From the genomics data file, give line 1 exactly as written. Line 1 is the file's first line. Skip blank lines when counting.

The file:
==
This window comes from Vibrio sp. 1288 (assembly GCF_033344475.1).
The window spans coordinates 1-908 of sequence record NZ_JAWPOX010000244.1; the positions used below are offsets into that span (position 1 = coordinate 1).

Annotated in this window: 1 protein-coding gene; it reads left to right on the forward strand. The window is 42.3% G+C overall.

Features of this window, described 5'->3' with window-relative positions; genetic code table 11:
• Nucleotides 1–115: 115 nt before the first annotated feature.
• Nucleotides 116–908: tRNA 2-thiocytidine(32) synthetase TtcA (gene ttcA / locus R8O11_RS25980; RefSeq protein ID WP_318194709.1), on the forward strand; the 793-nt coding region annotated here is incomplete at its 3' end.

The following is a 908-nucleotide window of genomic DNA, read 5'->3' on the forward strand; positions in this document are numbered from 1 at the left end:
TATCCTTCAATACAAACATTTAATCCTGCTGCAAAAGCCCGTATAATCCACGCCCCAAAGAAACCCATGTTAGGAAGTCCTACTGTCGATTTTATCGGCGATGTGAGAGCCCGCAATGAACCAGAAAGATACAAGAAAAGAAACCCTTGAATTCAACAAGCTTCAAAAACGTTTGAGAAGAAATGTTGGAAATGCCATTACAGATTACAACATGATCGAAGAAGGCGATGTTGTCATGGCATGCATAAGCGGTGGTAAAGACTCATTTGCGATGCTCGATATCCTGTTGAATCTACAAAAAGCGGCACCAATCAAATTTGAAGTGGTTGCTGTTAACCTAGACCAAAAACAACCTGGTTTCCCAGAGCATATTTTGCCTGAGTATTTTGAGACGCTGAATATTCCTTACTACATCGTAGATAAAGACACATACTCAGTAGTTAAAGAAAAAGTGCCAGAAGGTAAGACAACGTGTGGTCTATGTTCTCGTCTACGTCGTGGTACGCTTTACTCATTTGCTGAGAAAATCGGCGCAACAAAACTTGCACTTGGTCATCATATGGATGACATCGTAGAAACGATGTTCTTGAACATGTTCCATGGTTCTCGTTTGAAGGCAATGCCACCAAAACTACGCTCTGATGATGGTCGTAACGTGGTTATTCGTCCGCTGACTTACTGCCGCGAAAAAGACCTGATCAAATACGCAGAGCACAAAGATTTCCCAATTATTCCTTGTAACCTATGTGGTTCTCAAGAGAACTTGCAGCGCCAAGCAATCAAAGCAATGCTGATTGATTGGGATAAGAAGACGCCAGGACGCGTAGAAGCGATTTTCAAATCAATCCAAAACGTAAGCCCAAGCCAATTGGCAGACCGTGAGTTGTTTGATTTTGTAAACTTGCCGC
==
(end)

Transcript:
This window comes from Vibrio sp. 1288 (assembly GCF_033344475.1).